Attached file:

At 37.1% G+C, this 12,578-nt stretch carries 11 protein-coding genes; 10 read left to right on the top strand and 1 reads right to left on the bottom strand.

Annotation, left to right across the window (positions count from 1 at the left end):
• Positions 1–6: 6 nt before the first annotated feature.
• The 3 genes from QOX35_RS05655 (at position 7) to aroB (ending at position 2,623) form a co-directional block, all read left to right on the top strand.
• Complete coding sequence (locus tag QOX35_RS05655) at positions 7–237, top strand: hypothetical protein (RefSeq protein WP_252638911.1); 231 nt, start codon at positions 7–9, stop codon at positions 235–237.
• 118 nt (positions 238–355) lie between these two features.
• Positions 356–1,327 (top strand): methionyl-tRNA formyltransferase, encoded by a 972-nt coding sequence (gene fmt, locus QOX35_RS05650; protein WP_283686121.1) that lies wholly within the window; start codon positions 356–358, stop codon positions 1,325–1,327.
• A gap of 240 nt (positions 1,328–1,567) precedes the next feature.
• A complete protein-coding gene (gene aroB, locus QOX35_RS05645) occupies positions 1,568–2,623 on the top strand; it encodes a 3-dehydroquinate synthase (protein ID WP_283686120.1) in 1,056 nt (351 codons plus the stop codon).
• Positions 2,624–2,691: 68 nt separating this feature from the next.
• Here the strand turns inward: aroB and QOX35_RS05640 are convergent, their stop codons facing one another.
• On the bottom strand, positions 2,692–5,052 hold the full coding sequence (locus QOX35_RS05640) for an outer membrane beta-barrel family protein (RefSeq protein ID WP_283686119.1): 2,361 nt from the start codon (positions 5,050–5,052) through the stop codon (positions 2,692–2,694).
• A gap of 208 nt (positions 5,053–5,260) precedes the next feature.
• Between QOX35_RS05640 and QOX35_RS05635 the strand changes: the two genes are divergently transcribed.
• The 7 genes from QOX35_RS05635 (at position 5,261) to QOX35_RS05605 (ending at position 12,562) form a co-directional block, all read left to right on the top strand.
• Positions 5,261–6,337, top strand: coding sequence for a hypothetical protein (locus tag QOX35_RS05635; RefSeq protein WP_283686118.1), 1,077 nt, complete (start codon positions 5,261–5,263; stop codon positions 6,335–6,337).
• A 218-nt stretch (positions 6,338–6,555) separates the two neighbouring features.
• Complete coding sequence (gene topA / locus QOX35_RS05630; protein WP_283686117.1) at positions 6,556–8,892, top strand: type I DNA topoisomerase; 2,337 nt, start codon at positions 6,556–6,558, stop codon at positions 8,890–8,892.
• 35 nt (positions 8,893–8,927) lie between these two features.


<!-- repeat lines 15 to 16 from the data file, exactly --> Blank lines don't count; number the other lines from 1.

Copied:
• The 7 genes from QOX35_RS05635 (at position 5,261) to QOX35_RS05605 (ending at position 12,562) form a co-directional block, all read left to right on the top strand.
• Positions 5,261–6,337, top strand: coding sequence for a hypothetical protein (locus tag QOX35_RS05635; RefSeq protein WP_283686118.1), 1,077 nt, complete (start codon positions 5,261–5,263; stop codon positions 6,335–6,337).